The National Fish and Wildlife Foundation awarded over $3 million to fund three projects in the Pensacola and Perdido Bay watersheds. Santa Rosa County, in collaboration with the Pensacola & Perdido Bays Estuary Program, received a National Coastal Resilience grant to develop a living shoreline habitat suitability model and master plan for the Pensacola Bay System. The project will assess approximately 175 miles of shoreline to evaluate land use, water depth, habitat type, wave dynamics, sediment transport, and the presence or absence of hardened coastal infrastructure (i.e. sea walls).
Living shorelines are softer, greener alternatives to stabilize shorelines from erosion, sea level rise, and other damage through the installation of native plants, oyster shells, and other organic materials. They protect and restore natural shoreline habitat, trap sediments, improve water clarity, filter pollutants, provide recreational opportunities, and provide important fish and wildlife habitat. In the aftermath of Hurricane Sally, our communities are seeing the success of existing living shoreline projects over hardened infrastructure such as sea walls. The Pensacola Bay System project will create a model to characterize and prioritize living shoreline opportunities across local government jurisdictions, as a comprehensive coastal resilience strategy.
“This model will serve as a tool public and private property owners can utilize to identify suitable sites to install living shorelines throughout the Pensacola Bay System, attracting investment into future living shoreline projects, and enhancing coastal resilience throughout our communities,” says Matt Posner, Interim Director of the Estuary Program.
Escambia County also received a National Coastal Resilience grant to support partial construction of the Pensacola Bay Living Shoreline Project. The grant will fund the construction of approximately 5,300 linear feet of emergent and submerged offshore reef breakwaters, 9 acres of sandy beach habitat, and create conditions to support natural recruitment and colonization of up to 22 acres of submerged aquatic vegetation habitat at Sherman Inlet located in southwestern Pensacola Bay. The project also has the unique benefit of protecting the military mission of Naval Air Station Pensacola.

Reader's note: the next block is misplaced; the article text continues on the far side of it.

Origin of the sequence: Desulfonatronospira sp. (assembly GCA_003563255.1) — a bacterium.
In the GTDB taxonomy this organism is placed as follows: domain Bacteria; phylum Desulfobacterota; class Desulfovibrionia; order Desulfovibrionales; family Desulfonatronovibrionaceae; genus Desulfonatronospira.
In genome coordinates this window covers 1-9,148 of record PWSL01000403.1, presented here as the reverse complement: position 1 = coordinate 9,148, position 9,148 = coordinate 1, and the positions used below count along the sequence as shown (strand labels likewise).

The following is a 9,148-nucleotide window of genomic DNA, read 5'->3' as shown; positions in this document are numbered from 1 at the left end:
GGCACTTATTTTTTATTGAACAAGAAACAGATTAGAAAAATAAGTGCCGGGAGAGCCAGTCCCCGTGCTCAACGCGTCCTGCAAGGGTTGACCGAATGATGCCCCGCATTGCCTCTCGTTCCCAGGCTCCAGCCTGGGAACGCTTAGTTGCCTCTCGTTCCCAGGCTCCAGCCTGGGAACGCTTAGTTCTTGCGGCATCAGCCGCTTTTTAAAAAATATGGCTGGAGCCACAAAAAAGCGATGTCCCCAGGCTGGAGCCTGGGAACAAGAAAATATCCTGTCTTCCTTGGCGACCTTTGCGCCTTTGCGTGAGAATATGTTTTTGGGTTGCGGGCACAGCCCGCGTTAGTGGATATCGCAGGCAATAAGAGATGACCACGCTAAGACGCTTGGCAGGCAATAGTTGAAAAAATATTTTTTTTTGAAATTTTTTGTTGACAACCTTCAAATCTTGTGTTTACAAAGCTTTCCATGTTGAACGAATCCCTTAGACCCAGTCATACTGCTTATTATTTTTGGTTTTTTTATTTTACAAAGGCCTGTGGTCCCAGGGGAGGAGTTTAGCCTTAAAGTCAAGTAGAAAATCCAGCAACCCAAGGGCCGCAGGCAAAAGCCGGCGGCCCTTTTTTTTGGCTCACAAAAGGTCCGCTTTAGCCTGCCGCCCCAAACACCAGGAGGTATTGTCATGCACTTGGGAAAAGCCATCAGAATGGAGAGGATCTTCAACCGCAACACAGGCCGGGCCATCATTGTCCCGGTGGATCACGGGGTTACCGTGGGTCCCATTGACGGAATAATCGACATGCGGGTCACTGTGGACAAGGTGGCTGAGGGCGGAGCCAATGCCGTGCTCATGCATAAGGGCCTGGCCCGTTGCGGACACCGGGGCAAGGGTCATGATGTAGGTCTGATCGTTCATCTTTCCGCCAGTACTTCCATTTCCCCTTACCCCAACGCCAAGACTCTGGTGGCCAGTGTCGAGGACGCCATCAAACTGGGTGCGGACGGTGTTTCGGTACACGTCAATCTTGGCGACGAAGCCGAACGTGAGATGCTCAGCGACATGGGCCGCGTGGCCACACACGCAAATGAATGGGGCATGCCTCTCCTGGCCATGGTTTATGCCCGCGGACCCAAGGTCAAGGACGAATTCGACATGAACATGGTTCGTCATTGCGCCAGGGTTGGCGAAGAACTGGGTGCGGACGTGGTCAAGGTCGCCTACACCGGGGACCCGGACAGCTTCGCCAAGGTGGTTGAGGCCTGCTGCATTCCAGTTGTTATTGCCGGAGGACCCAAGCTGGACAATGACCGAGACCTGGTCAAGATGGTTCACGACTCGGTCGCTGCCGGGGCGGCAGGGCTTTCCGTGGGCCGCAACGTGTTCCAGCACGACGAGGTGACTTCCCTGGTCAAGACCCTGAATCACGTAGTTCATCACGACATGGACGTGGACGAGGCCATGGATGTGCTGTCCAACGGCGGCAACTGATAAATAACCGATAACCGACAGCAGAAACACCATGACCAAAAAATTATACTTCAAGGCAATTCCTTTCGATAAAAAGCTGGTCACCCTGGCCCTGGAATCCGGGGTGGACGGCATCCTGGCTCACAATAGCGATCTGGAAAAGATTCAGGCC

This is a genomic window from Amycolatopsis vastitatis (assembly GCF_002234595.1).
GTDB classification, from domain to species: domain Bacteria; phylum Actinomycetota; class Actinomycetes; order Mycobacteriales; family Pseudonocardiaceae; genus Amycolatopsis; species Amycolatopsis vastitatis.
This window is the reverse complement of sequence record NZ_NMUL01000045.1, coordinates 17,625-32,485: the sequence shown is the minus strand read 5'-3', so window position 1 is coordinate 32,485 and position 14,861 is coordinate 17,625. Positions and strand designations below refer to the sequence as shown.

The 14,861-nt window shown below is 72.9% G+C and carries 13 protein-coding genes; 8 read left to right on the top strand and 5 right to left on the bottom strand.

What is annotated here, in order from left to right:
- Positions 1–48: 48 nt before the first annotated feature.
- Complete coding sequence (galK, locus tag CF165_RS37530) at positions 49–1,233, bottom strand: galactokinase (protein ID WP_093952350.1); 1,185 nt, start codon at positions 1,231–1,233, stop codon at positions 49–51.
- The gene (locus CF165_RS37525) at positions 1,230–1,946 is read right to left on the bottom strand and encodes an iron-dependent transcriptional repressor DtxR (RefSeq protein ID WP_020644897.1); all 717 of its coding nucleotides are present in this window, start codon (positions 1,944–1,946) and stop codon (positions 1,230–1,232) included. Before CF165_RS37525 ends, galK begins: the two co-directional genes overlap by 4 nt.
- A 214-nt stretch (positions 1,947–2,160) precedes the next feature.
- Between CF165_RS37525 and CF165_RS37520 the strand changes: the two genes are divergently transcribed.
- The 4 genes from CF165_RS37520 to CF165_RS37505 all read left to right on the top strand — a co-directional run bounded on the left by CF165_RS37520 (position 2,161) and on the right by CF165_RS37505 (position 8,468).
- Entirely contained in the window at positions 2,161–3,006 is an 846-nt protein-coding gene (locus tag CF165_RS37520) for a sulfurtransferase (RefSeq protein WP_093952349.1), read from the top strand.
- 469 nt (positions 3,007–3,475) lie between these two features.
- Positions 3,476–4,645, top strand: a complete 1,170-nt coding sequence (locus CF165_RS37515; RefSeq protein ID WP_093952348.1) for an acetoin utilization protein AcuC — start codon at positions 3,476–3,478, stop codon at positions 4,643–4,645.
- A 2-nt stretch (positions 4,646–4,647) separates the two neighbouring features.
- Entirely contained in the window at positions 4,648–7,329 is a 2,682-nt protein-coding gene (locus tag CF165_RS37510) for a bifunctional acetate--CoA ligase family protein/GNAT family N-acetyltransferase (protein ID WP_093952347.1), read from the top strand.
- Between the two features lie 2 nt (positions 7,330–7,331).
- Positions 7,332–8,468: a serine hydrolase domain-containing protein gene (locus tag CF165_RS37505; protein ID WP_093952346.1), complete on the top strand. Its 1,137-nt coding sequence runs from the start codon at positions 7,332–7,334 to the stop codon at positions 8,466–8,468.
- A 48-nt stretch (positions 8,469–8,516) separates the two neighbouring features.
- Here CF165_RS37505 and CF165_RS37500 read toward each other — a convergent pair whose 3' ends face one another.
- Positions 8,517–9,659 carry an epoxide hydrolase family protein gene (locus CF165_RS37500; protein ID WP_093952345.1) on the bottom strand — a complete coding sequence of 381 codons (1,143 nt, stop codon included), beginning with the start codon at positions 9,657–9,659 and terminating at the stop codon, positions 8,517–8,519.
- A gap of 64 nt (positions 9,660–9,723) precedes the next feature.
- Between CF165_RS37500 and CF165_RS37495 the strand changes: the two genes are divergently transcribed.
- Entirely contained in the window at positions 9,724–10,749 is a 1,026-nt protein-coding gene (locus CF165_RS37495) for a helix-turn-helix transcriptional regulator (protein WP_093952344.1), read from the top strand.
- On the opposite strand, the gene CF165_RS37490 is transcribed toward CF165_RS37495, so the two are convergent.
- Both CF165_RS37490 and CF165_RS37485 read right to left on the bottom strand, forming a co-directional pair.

The Perdido Bay Watershed will also benefit from a National Fish and Wildlife Foundation Gulf Environmental Benefit Fund award. Wolf Bay, located on the western end of the Perdido Bay Watershed, drains into Perdido Bay. The Wolf Creek Headwaters Restoration Project will complete the engineering and design phase of a project to improve water quality within the Wolf Creek headwaters. This project area is the largest source of artificially high sediment runoff to Wolf Bay, an Outstanding Alabama Water. The project would consist of approximately 7,000 linear feet of stream restoration/stabilization, 36 acres of riparian wetland restoration, and a constructed wetland with floodplain enhancement encompassing the major headwaters of Wolf Creek. The headwaters restoration, stabilization, floodplain and wetland enhancement will reduce pollutant and stormwater impacts to Wolf Bay from increased stormwater runoff that is the result of rapid development of the City of Foley over the past two decades. Increased floodplain functionality during storm events will facilitate improved hydrologic function and prevent the harmful effects of future erosion within the watershed. The reduction in erosion and runoff from Wolf Bay will directly benefit Perdido Bay as a whole.
The Pensacola & Perdido Bays Estuary Program (PPBEP) is a stakeholder-driven, science-based organized charged with restoring and preserving the Pensacola Bay System and Perdido Bay System, and their associated watersheds. PPBEP is guided by a Comprehensive Conservation and Management Plan (CCMP), which serves as a blueprint for the restoration and preservation of area waterways. Through these actions, PPBEP’s vision is to create a healthy and sustainable environment, economy, and community. The PPBEP is a coalition of local, state and federal stakeholders from Baldwin, Escambia (FL), Santa Rosa, and Okaloosa counties and the cities of Pensacola, Gulf Breeze, Milton, Orange Beach and the Town of Century. Join us to ensure fishable, swimmable waters for all. Dive in at ppbep.org or follow us @ppbepflal on Facebook and @ppbep_flal on Instagram.
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